Behind The Scenes

Behind the Scenes of Creature Mountain and the Slime Corporation by The Garden Players


Every spring the Garden Players put on an original musical that engages timely topics in lively theatre. The Garden Players take their name from their host—The Church-in-the-Gardens in Forest Gardens. The rehearsal and performance space is inside the church’s Community House on Borage Place. And the Community House itself is home to a well-loved theatre space that fosters creativity and joy. Nobody knows that better than the program’s director, Betina Hershey. Hershey, a veteran director and actor of music, film, and theatre, sees her role as one who “fosters a collaborative, thoughtful, and imaginative environment.” This year’s show, Creature Mountain and the Slime Corporation, tackles themes around pollution, trash, and animal rights. The result is a performance that takes its message seriously—but at the same time doesn’t appear to take itself too seriously. “I enjoy introducing fantastical elements like superheroes, villains, dragons, and martians, which never fail to excite the students and make these topics lighter to explore.” In today’s world this only seems possible when you are working with children and that is exactly Ms. Hershey’s forte.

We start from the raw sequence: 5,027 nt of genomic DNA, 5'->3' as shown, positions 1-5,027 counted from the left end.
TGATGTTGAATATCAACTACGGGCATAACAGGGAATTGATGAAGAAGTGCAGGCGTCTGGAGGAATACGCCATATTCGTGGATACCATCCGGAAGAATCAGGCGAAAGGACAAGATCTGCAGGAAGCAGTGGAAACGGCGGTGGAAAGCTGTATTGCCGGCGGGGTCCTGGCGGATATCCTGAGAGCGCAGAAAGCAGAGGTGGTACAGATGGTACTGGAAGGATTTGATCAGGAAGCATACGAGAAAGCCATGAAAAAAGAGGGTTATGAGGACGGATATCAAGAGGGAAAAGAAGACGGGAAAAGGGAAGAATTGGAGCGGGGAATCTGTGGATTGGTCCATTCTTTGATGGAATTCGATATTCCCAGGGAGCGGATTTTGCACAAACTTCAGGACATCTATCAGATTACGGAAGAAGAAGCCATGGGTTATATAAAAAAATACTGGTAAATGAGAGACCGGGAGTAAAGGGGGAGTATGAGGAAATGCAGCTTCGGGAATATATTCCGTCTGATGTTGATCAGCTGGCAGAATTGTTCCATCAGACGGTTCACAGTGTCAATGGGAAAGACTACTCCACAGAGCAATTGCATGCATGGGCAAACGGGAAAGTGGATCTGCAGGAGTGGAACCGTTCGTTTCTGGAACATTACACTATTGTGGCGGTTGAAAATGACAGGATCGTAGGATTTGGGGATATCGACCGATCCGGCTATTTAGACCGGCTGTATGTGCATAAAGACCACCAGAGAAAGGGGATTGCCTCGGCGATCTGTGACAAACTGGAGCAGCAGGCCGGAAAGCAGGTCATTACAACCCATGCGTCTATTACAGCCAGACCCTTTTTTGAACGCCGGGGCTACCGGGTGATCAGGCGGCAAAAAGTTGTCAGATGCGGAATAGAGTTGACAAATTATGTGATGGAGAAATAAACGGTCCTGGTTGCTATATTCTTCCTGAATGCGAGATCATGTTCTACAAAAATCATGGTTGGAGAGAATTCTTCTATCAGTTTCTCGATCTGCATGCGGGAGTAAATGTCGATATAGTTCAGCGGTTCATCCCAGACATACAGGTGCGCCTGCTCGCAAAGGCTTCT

Garden Players actors playing animals in Creature Mountain & The Slime Corporation

How does a show like Creature Mountain come to fruition?

It’s a collaborative process that intentionally values the ideas and talents of the very students who participate. In addition to her acting classes, Hershey also offers a playwriting class. According to Hershey, the playwriting class consists of seven students ages 10 to 14, all of whom have participated in previous shows. “The fun starts at the drawing board and is very collaborative,” says James (an eighth grader who helped write this year’s musical). “The climate change idea came together at the drawing board by asking questions about how to fix problems, especially as it related to animals.” And when they say this is a collaborative process, they demonstrate that they mean it. Maisie, a fifth grader, wrote two scenes for the show. In addition, Maisie also helped develop the characters and edit the script. Even younger children apart from the playwriting class are given space to express input. At a recent rehearsal in the Community House one Rising Star (the group for younger students), a six year old, gave Ms. Hershey some stage direction suggestions and they were met warmly and enthusiastically implemented. In the Garden Players participants are valued in word and deed no matter their age or experience. 

Garden Players - Animals get ready to demand "No More Trash"

As its own story…

Creature Mountain and the Slime Corporation focuses on a company that cares about its bottom line more than it cares for our shared home. And yet even as the show lampoons greedy bosses it also introduces moral conflicts. Luke, another eighth grader, plays one of the bosses of the corporation named John. John tries to take advantage of the mountain by storing all the trash that pollutes the environment. Luke notes that, in general, his character is good at exploitation—specifically exploiting people, animals, and situations that benefit the company’s bottom line. But John also feels deep down that what his corporation is doing is harmful. He finds himself living between these two opposing realities. This kind of character development feels deep for what appears to be a children’s show—and yet this is common for Hershey and the Garden Players.